Looking to make friends and explore your interests during quarantine? Connect-In-Place is a FREE virtual program, launched by college students at UC Berkeley. We offer classes on everything from Intro to Programming to Bollywood Dance, as well as support groups and tutoring groups, all led by college students from top universities. So far we’ve served 3,300+ middle and high schoolers in our small, friendship-building classes. If you need some extra help, or just want to get excited about learning again, Connect-In-Place is the right community for you.  

Session 5 (Feb 22 – March 20) sign-ups are open now and close Friday, February 19th at noon PT!

Register for Session 5:
tinyurl.com/cips5-middleschool
tinyurl.com/cips5-highschool

Stay safe and have fun!

Interested in learning more about your family’s dynamics? Contact me – Ms. Parent Guru to receive information about my inspiring programs for Aging Parents, Mothers and Daughters, Mothers and their Sons, Fathers and Daughters or Fathers and their Sons.

Click Here to become a part of my parenting community.

C. Lynn Williams, #MsParentguru

Parent Coach, Author & Speaker

www.clynnwilliams.com

February 19, 2021 at 6:48 pm Leave a comment

Who We Are Matters

Photo by Markus Spiske on Pexels.com

When I was growing up, my mom would tell me that my actions were a direct reflection of my home training by her and my dad. While I hated hearing that, I taught the same thing to my children as well.

Who we are matters.

I have been trying to write today’s blog since the January 6 insurrection at the White House. As I watched the people storm through the barriers, break glass, pump their fists, and FaceTime their audiences; all I could think of was “What would your mom (or dad) think of you?” Also, how could I explain (to my children) why these people are allowed to deface the nation’s capitol without being dragged to jail. Most of the people who participated in the insurrection were white males and females.

The other major event that has my attention, is a rash of carjackings/robberies that have been taking place in different communities in the Chicagoland area. Many of the young people who are carjacking people, are young black teenagers. I thought how I would feel if one of those young men was my son.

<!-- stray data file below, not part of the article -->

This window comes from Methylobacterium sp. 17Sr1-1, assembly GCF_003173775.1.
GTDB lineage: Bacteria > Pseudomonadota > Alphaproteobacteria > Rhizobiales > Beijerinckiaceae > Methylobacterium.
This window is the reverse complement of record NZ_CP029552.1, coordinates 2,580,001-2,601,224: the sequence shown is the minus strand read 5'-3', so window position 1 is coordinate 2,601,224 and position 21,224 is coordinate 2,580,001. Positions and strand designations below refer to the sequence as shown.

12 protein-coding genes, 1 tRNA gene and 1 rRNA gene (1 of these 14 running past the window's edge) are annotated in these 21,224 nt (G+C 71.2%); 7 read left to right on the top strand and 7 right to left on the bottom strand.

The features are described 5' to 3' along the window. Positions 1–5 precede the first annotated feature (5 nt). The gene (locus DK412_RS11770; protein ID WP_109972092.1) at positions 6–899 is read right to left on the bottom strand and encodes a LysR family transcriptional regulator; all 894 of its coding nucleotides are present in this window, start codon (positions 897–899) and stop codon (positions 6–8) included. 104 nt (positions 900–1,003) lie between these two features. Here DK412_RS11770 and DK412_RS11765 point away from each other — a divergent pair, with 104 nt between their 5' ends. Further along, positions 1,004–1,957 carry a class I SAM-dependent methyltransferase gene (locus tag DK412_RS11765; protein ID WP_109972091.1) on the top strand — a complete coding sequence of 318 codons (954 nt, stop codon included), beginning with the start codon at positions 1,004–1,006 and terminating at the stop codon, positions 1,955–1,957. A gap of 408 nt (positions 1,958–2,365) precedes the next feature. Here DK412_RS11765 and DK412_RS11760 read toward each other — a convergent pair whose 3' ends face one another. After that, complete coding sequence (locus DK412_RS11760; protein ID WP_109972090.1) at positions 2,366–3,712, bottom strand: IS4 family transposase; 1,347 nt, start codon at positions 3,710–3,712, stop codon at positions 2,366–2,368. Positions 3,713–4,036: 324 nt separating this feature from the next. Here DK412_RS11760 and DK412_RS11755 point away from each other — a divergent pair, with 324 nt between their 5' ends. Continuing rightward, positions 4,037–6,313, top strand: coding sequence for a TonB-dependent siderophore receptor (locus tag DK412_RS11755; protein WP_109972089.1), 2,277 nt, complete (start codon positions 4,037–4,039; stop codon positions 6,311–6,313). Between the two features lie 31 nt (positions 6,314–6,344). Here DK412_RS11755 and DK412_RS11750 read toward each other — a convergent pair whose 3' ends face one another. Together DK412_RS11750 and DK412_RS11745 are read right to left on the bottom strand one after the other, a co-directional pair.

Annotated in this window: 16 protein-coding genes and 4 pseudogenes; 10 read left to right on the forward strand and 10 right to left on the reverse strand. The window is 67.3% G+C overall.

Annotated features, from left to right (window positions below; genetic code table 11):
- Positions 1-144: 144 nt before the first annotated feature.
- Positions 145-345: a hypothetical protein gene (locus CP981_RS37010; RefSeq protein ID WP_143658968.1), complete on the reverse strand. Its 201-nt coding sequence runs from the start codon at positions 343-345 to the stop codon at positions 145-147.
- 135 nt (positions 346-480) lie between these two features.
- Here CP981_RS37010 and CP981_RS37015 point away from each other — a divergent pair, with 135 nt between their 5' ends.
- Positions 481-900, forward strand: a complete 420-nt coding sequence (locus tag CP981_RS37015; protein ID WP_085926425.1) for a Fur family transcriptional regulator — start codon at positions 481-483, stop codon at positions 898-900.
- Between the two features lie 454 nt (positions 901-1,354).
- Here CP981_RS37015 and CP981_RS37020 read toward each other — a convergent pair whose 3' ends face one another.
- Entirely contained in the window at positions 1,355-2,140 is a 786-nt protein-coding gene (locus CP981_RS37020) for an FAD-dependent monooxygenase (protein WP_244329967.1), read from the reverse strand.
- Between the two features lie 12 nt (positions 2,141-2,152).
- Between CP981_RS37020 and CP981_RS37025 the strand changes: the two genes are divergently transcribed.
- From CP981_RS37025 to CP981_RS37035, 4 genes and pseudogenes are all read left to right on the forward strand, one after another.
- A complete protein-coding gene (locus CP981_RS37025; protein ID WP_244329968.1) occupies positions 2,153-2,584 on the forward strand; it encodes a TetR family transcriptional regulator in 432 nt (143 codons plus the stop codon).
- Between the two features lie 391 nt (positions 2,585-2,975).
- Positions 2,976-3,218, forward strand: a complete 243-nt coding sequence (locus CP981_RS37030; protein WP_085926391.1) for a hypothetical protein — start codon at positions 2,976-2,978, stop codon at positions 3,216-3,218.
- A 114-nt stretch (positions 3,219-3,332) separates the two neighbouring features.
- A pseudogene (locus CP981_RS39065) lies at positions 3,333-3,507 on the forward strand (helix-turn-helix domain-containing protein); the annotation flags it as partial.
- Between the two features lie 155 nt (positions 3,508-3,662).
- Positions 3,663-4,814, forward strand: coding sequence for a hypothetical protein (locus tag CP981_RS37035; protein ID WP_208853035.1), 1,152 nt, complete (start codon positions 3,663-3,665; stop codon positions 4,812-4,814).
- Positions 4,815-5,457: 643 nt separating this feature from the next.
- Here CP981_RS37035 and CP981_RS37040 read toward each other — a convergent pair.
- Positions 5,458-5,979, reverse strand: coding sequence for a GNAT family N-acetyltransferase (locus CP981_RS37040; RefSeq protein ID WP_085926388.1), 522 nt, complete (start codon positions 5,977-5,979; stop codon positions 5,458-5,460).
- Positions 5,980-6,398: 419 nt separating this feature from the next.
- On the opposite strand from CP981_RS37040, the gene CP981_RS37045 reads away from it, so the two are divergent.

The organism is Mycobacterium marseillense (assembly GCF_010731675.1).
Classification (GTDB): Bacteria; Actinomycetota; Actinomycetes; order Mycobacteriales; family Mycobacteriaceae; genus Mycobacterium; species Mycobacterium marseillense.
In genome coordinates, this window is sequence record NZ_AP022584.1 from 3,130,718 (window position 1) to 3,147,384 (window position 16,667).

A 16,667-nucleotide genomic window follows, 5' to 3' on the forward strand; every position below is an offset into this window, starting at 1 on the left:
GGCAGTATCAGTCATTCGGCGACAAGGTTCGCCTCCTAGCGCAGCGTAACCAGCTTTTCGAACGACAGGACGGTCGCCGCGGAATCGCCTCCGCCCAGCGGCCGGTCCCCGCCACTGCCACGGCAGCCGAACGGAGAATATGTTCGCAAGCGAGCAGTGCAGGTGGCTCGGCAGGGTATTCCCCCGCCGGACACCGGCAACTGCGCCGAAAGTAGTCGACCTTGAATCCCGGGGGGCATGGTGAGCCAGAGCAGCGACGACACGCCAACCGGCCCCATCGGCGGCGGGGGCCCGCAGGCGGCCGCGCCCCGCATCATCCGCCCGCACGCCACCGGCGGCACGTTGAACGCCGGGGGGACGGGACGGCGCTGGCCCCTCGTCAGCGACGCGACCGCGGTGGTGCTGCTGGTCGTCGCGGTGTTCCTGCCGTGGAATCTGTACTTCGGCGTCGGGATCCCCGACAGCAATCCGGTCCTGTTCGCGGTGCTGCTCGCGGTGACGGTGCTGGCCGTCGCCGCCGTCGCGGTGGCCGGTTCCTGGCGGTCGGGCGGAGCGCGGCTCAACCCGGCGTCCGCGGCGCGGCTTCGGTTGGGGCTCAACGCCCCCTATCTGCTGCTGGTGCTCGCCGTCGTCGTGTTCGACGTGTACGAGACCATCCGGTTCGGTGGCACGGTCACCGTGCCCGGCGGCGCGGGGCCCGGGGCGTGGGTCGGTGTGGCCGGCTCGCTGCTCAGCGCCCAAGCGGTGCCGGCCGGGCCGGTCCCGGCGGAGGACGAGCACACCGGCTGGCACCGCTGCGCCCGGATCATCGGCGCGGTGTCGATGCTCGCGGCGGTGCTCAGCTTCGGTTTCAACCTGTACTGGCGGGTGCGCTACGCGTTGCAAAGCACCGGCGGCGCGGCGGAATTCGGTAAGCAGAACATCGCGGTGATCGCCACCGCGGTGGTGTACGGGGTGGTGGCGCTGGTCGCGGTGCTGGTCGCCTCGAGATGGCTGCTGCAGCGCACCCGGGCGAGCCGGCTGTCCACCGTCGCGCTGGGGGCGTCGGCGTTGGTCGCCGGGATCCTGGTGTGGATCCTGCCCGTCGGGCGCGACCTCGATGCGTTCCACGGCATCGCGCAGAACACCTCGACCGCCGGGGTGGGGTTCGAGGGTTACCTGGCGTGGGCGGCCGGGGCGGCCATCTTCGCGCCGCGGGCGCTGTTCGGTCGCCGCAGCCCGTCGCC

In each case, I’m angry and think what kind of training did the insurrectionists and carjackers receive at home while growing up? Were they raised to respect others? Were they respected by the people they lived with?

Here’s something that I want parents to remember: how your child shows up is a reflection of how you interacted with them. Children aren’t born to fight and attack. They learn that behavior. When you grow up in an angry environment, that’s what you do when you respond to situations whether you understand what’s going on or not.

There are many young people who are raising themselves; who are not participating in online school learning, (parents may or may not be home with them) and who are trying to survive. Survival tells them that they must steal from other people in order to survive. They believe If they don’t steal, they won’t eat or they will be unsheltered.

The insurrectionists have been told that the rights and privileges that they are used to experiencing, are going away. Having to play nice with people that don’t look like them, is a scary idea!

In both cases, people are afraid. They feel that they don’t matter. And when people feel that they don’t matter, they do extraordinarily dumb things to help those around them know that they do matter.

So what does that mean to everybody else?

  • God made us a little lower than the angels, which means we are powerful.
  • We are each other’s keepers.
  • No one can achieve what they are trying to achieve by themselves.
  • Our differences and cultures are okay – we don’t have act like anybody else to succeed.

Raising your children to “be somebody” as my grandmother used to say, is still noble and honorable. Love and respect yourself and know that what you do to others and for others – Matters. ✌🏽

What are your thoughts?

By the way, I’m collecting data on a new relationship trauma program and would love your feedback. Please click here to answer the questions.

C. Lynn Williams, #MsParentguru